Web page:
5 Keys to Earning a Professional Wage As a Fitness Coach

In my 10 years coaching fitness—and through interviewing quite literally hundreds of small gym owners and trainers of the CrossFit variety and otherwise—it’s apparent there are some real shortcomings in our industry.

One of the biggest shortcomings, in my opinion, is a lack of full-time, career coaches who earn a professional wage. 

Why is this a problem?

Three reasons:

  1. Part-time coaches generally have other full-time jobs, meaning they’re simply not invested in coaching the way they would be if it were their career. Meanwhile, those who are full-time coaches aren’t able to make enough money, so they don’t stick around in the industry very long. Although earning $25 an hour might sound like a lot to a 20-year-old, at 40, there’s little chance the person will still be coaching. The only chance the coach has is to work 50-plus on-floor coaching hours, which you’ll learn pretty quickly if you’re a coach, just isn’t sustainable for the long-term.
  2. A lack of full-time, career coaches means the small gym owner is left to do, well, pretty much everything. I can’t tell you the number of gym owners I have spoken to who spend exhausting 12-hour days at the gym even after a decade of gym ownership. It has almost become expected that if you own a gym, you’re burnt out and overworked and haven’t taken more than a three-day vacation in years.  
  3. As a result of the above two points, clients aren’t serviced as well as they should be by burnt out gym owners and coaches, or a constant revolving door of new part-time coaches. Hence, client retention is a huge problem. (Why else would gyms who have been around for a decade still be putting out ads for cheap 6-week challenges to bring in 50 new clients. If client retention weren’t a problem, they wouldn’t need 50 new clients).

If you’re an aspiring full-time professional coach and I just burst your bubble, please keep reading…

There is a way to earn a professional wage—$75,000-plus—working a manageable number of on-floor coaching hours. I have spoken to dozens of trainers who are doing just this. They’re in the minority, but they’re out there and they all have similar things in common.

Coach and Client

This brings me to the 5 things coaches who are earning a professional wage as a fitness coach have in common:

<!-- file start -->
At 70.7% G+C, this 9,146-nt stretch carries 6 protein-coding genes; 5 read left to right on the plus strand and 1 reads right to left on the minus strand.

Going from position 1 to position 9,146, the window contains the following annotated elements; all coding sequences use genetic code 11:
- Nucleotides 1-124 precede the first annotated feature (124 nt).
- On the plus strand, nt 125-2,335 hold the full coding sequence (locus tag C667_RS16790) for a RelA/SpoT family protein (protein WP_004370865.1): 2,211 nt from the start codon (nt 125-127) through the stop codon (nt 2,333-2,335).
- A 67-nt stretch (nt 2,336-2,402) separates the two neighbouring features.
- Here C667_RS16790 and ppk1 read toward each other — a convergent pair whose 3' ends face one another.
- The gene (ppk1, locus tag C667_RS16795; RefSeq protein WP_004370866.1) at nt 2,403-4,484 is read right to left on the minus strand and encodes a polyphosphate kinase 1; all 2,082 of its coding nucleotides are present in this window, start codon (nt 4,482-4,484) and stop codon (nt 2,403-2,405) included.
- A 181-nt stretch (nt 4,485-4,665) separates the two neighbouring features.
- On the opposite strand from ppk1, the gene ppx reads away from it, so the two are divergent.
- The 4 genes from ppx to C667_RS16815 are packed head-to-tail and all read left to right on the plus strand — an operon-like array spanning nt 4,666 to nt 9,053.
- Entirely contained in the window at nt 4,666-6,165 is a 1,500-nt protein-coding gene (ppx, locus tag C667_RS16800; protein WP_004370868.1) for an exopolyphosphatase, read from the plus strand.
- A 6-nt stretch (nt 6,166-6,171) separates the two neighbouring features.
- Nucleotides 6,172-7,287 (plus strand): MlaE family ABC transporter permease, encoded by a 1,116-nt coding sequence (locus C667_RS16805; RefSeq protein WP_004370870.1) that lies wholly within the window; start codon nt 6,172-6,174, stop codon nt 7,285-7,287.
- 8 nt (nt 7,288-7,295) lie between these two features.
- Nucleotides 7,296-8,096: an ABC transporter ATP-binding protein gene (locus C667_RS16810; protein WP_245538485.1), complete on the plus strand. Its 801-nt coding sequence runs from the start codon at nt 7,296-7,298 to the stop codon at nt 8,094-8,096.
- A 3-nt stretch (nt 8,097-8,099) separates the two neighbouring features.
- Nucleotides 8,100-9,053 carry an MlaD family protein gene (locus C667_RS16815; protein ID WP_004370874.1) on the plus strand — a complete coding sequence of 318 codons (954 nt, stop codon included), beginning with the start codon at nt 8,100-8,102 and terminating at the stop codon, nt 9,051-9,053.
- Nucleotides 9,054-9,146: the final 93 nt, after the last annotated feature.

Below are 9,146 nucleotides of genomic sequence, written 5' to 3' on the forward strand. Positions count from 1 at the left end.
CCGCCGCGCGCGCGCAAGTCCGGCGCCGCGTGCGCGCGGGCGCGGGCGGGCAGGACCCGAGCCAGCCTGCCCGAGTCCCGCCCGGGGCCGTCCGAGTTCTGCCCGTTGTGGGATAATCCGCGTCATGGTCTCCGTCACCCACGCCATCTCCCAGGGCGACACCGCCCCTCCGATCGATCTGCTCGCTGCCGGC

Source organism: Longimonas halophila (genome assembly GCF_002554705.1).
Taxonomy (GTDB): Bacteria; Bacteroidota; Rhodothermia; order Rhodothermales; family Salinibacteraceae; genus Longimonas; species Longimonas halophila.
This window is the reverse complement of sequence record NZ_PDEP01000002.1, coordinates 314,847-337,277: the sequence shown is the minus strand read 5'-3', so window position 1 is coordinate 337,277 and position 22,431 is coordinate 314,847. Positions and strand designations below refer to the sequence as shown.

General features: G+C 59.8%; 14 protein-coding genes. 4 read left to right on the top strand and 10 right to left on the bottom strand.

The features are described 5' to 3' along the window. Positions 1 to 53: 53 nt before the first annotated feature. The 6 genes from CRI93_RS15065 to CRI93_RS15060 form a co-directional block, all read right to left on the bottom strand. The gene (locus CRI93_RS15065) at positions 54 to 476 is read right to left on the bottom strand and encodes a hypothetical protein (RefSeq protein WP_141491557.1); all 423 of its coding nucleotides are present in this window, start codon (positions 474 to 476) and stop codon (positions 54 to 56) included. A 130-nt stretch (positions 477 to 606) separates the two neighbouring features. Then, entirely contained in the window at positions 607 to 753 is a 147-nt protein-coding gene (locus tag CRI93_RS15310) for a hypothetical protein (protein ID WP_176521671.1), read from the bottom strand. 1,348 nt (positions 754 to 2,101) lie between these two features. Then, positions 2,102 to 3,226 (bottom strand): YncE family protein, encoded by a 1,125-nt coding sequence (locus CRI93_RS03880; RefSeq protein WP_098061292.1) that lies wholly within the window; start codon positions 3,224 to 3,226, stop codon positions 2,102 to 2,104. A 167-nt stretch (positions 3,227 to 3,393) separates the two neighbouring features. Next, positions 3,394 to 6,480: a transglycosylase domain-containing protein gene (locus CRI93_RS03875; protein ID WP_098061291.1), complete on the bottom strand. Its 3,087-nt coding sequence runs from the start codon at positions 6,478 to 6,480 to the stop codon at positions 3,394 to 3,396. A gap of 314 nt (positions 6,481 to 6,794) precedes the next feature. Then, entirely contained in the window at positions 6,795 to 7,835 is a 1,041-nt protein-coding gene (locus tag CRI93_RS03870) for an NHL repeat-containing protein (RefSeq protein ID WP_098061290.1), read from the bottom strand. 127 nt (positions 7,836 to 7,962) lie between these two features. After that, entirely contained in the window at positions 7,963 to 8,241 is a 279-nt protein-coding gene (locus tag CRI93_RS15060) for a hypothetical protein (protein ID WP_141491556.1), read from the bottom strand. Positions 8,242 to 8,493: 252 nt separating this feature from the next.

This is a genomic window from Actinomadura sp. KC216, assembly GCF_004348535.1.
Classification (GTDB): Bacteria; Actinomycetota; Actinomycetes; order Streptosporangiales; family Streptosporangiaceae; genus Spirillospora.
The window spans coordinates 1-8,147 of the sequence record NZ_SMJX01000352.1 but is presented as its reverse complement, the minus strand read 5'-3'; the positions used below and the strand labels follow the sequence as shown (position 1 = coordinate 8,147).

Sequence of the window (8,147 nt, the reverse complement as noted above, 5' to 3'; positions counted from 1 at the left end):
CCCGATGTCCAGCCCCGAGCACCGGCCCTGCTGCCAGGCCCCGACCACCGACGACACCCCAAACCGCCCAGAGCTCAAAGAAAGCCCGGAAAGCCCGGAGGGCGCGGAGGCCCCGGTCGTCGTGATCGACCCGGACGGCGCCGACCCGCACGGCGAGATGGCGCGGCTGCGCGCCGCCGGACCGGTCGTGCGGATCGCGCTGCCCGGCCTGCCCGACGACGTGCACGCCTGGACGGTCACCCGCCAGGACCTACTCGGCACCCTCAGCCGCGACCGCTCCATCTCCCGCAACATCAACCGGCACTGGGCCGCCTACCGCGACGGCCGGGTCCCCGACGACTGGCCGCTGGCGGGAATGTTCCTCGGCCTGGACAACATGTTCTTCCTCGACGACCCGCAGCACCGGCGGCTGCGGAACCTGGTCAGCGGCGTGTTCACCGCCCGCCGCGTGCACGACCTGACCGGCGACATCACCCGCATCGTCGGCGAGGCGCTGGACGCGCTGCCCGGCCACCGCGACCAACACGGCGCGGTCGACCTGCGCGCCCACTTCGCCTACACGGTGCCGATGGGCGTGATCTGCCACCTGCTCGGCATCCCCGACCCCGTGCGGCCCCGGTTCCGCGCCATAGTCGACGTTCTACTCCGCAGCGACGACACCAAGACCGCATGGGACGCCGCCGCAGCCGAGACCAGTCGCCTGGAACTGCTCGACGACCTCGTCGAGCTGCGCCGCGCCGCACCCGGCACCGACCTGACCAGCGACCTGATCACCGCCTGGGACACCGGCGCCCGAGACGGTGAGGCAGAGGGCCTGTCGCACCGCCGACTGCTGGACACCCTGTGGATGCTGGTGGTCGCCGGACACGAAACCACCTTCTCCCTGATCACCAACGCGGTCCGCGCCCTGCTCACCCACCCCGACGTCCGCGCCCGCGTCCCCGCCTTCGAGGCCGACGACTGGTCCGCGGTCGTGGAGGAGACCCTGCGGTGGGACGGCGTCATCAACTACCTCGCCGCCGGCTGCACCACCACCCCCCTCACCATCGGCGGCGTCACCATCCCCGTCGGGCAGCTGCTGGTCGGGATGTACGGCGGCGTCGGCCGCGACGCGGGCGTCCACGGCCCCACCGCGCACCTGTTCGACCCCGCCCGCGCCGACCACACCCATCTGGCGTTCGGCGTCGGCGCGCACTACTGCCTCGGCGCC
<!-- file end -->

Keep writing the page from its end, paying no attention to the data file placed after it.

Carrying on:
1. They’re not getting paid by the hour

Unless you find a gym owner who will pay you $60-plus an hour, you will never get there trapped in the hourly wage model.

Let’s do the math.

If you’re making $35 an hour, which is considerably higher than the average hourly rate in the United States, you’re still not going to come close to a professional wage. According to the Bureau of Labor Statistics, the average hourly wage of a fitness trainer in the United States in 2018 was $19.15 and the average annual salary was $39,820.

Talking to dozens CrossFit affiliate owners and coaches through the years, I have heard coaches making as little as $15 an hour to coach a class, and as much as $35 an hour.

If not by the hour, then what?

Percentage of revenue.

If you are paid 40 to 50 percent of the revenue generated from your own book of clients, you stand a chance to earn well above $60,000 a year.

Where does 40 to 50 percent comes from?

It comes from looking at three coach compensation models various gyms are pursuing today: MadLab gyms (many of these gyms are CrossFit affiliates, while others have moved away from the CrossFit brand), OPEX-licensed gyms, and CrossFit gyms who have used Two-Brain Business as their consultant. 

Here’s some more context:

I coach at MadLab School of Fitness in Vancouver, B.C. We are compensated either 40 or 50 percent of the revenue our clients generate. We earn 40 percent if the client was given to us by the gym, and 50 percent if we bring the client in or they’re a referral. These percentages are similar at other MadLab gyms around the world.

Similarly, functional fitness gyms, such as OPEX-licensed gyms—of whom I have interviewed 50-plus gym owners and coaches in the last 9 months—also pay between 40 and 50 percent to their coaches. 

Finally, those who have used Two-Brain Business as their consulting firm are encouraged to adopt a 4/9th compensation model, meaning they effectively pay their coaches 44 percent of the revenue they generate from certain services. 

Emily Beers Coaching

Though the following is a simplified breakdown of these models, let’s consider some simple math first to grasp the concept:

If you have 50 clients who pay $US260 a month and you’re earning 45 percent of this revenue, you will make $119.25 a month per client, or $5,962.50 a month. At 60 clients, this number is $7,155/month, or $85,860/annum.

Note: These models are also designed so the coach can take vacations and still get paid. And the dozens of coaches I have interviewed in these types of systems report coaching between 15-30 hours a week on the floor—way more manageable than working for $25 or $30 an hour, which would require you to work 60-plus hours a week to make a comparable wage.

Let’s take a more specific look at two coaches who are paid based on a percentage of revenue compensation model:

Shana is a coach at OPEX Revival in San Rafael, California, a gym owned by CrossFit Games star Marcus Filly.

She has 50 clients, who pay somewhere between US$235 and $300 a month, from which she earns 50 percent of the revenue they generate. This is effectively an average of $267.50 a client, of which she earns $133.75 per client ($6,687.50 a month)

To do this, she works 9 to 11.5 hours a week, and spends another approximately 9 hours programming and another 8 to 9 hours doing lifestyle consults with her clients. 

Not only can she make a good living, she also has the ability to go on vacation and still get paid, which she couldn’t do when she was getting paid by the hour.

“If left for two weeks (in the hourly wage model), I wasn’t getting paid because I wasn’t teaching a class or (wasn’t) on the floor with a PT client, so no income was coming in,” she said.